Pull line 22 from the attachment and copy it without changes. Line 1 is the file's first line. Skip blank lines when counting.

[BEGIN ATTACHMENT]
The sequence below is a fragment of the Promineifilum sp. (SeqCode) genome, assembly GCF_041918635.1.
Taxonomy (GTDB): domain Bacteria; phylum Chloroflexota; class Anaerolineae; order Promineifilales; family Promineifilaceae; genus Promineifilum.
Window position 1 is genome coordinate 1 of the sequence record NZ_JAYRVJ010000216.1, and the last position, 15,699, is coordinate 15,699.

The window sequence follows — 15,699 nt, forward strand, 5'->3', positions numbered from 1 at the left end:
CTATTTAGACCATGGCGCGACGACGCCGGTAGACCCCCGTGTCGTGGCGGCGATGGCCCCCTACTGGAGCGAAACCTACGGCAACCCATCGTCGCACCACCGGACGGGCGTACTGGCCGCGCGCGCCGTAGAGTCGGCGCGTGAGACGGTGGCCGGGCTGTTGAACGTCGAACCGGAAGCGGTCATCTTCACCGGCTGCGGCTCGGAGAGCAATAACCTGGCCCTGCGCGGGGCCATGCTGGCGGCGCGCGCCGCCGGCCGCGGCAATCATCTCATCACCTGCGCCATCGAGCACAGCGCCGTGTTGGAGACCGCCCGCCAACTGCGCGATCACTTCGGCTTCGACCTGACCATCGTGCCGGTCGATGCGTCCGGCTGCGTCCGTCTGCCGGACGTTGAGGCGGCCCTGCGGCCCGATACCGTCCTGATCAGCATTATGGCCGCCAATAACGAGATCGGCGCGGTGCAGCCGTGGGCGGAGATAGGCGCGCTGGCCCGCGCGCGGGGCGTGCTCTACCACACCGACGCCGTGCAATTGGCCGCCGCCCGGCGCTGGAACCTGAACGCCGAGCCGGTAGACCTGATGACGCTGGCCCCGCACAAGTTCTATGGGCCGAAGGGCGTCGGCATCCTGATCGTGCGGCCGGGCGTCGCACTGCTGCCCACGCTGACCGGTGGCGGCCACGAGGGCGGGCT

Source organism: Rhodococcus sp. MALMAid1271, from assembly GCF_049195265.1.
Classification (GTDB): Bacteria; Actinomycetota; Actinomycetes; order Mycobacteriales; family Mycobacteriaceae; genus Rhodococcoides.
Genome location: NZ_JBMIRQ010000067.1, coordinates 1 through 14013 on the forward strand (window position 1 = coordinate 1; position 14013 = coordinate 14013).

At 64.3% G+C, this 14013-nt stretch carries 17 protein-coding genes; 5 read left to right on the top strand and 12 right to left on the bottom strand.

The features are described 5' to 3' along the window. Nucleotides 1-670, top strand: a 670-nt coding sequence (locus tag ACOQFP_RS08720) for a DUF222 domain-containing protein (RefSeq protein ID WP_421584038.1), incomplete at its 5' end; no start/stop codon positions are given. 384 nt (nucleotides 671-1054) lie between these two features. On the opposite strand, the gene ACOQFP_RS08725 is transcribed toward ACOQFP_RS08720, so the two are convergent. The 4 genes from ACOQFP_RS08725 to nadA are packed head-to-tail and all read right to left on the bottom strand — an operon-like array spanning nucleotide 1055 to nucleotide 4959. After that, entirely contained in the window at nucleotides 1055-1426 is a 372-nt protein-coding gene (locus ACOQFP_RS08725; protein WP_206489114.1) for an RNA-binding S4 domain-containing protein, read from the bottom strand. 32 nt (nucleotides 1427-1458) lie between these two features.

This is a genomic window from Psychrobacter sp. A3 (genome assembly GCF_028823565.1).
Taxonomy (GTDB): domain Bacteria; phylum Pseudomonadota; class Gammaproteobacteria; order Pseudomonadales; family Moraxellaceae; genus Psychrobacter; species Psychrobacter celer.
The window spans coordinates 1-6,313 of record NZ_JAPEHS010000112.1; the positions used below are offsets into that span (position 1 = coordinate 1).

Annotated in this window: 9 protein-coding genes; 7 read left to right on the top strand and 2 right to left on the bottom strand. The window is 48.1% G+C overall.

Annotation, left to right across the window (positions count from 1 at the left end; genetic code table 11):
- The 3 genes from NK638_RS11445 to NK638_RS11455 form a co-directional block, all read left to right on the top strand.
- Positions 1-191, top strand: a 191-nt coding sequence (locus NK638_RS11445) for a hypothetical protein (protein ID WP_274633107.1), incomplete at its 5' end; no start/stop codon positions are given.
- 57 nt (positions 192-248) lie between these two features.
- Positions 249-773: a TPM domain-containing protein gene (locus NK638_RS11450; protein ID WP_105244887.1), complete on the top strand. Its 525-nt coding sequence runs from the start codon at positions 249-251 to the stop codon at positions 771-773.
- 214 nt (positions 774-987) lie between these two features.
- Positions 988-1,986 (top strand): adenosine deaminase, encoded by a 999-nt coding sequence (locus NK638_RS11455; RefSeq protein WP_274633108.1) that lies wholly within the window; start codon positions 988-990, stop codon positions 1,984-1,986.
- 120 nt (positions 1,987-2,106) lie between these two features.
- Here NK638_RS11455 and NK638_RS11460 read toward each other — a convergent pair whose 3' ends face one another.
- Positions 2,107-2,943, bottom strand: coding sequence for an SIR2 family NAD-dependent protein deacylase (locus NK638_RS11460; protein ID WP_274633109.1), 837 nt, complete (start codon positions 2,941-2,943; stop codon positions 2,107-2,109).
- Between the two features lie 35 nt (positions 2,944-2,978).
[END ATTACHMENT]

- 120 nt (positions 1,987-2,106) lie between these two features.